I am writing a short story set in a world inhabited by modern humans (Homo sapiens), bulky humans (inspired by Homo Neanderthalensis) and tiny humans (inspired by Homo Floresiensis). In response to comments, the height of H.F. was roughly 1m. I might make mine smaller for effect, but not below 0.75m
I will not attempt to make it hard science fiction and freely include various kinds of extinct species (such as dire wolf), only broadly minding their actual habitats and possibilities of coexistence. I will also drastically alter the continents (i.e. build a different planet).
Right at the start of the story, where I will only use Tiny Humans for quite some time, I want to make the reader notice their size. I don't want to place them alongside a homo sapiens. One option would be to compare to extant familiar animals, but I am afraid the presence of many exotic animals will simply make the reader suppose all animals are a different size. I absolutely don't want to use any of our units, because I always find such things utterly immersion breaking.
What would be some good formations/objects in nature to compare against (without presupposing deep scientific knowledge)?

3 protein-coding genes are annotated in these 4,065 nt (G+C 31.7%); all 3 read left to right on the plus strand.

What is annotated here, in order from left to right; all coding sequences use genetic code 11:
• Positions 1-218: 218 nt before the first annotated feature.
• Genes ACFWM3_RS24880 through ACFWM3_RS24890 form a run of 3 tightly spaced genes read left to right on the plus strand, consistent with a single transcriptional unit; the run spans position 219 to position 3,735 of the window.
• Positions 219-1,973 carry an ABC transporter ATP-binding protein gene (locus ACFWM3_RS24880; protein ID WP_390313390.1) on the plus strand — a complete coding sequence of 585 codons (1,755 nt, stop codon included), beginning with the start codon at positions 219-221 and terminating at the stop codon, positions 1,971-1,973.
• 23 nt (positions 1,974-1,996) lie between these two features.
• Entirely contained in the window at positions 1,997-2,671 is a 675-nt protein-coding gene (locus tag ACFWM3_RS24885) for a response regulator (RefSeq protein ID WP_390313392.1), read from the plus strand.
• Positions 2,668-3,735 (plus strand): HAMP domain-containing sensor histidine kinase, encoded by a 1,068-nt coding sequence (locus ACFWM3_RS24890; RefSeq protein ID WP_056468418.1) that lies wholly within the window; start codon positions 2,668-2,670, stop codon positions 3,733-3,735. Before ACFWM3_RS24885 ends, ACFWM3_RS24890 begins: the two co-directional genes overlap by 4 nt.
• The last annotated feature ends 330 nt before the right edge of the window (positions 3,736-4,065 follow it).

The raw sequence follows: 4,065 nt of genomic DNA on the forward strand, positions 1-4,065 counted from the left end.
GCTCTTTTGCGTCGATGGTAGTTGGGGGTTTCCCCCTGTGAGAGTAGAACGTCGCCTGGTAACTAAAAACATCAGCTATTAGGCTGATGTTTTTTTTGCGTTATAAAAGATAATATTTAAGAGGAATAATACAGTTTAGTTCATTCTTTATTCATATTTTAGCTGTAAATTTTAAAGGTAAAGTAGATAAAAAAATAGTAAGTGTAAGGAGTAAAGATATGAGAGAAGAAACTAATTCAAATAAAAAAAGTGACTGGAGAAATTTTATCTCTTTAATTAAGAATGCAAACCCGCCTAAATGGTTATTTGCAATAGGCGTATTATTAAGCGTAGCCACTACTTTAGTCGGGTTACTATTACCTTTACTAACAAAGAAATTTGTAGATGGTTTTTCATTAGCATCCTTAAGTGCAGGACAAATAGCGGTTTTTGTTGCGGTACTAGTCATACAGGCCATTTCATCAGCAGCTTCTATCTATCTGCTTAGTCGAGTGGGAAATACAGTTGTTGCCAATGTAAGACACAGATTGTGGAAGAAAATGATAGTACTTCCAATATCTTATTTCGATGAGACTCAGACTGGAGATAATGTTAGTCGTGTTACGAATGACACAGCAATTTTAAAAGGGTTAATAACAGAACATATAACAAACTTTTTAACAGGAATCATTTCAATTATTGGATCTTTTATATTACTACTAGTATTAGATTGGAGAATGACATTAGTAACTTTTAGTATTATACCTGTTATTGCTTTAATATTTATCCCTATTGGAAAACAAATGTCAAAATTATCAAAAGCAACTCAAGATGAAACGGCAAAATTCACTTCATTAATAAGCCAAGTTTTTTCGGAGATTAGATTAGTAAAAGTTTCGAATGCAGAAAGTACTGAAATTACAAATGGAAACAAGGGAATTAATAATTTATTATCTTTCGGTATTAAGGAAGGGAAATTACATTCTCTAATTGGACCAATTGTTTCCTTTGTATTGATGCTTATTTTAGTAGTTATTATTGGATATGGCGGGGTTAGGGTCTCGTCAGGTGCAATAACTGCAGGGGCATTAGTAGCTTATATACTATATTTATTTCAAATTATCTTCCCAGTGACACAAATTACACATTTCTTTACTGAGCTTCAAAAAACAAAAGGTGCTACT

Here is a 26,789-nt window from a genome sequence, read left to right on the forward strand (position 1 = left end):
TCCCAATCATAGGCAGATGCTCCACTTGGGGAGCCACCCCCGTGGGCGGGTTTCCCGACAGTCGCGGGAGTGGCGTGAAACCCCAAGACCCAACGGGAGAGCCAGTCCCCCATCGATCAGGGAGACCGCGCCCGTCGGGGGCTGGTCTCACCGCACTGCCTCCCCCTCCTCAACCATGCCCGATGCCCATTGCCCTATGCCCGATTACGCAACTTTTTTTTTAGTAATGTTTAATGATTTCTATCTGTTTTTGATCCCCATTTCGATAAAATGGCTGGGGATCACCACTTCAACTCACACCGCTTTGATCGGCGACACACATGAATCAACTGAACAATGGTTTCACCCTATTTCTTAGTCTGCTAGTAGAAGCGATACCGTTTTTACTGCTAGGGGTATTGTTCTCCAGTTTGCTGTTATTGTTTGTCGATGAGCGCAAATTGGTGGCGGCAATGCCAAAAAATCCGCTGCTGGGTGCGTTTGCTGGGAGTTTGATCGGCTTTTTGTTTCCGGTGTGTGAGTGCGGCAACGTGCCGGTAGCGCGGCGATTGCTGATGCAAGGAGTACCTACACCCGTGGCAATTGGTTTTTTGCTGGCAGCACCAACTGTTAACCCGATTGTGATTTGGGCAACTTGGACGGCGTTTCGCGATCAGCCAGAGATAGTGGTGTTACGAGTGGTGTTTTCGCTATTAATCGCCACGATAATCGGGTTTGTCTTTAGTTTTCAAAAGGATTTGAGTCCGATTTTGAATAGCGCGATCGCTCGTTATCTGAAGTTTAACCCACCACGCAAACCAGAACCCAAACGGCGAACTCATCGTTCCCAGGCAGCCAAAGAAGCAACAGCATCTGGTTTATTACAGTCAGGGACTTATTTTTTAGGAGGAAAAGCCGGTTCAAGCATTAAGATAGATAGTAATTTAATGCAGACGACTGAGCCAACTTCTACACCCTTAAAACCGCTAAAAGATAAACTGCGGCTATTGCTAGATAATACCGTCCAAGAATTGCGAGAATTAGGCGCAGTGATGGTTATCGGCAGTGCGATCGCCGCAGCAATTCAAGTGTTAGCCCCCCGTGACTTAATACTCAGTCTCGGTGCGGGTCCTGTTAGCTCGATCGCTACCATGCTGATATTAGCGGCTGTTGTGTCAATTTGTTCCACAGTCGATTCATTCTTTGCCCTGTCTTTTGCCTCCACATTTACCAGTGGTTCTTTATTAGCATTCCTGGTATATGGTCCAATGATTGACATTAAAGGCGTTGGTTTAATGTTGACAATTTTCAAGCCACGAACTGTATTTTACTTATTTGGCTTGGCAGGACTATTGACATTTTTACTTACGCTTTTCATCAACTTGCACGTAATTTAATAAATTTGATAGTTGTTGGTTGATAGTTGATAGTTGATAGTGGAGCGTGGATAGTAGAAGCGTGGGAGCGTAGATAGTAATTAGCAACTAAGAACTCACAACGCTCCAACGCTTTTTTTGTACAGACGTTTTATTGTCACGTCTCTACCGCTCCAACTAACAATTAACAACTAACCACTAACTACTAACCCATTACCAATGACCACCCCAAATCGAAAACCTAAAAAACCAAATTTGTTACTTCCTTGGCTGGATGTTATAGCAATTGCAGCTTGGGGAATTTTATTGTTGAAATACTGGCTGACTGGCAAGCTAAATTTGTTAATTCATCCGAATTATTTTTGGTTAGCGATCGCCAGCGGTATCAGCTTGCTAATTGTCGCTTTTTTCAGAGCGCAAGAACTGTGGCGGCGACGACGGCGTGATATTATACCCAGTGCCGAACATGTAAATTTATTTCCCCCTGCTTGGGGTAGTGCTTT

Please excuse if my concept is still fledgling. It is only 1 month old.
EDIT: Many answers here have added invaluable information. They also made me realise, how devilishly complex this might be. Like myself, I expect many readers to have grown up with dino books. I will not introduce dinosaurs, but insects from their time. The reader might assume the atmospheric conditions that existed long before humans and led to huge animals and plants! On the other hand, he might be guided by the recent history of some actual plants to assume them much smaller (f.e. earliest watermelons are thought to have measured about 2 inches in diameter). Finally under these atmospheric conditions, even inanimate things like fires may behave differently (Naively I assume more oxygen implied higher flames).
In the beginning I thought the size of the full moon in the sky might help, but as you can't put anything at same distance, I see no easy way.
EDIT: Because the question of images received so much attention in the comments, I want to make clear that I see no difference between description and images. The painter, just like the narrator, needs to know what to put in the picture to convey scale. In the beginning I even thought some rare inanimate structure might be needed, which I would have to fit into my world!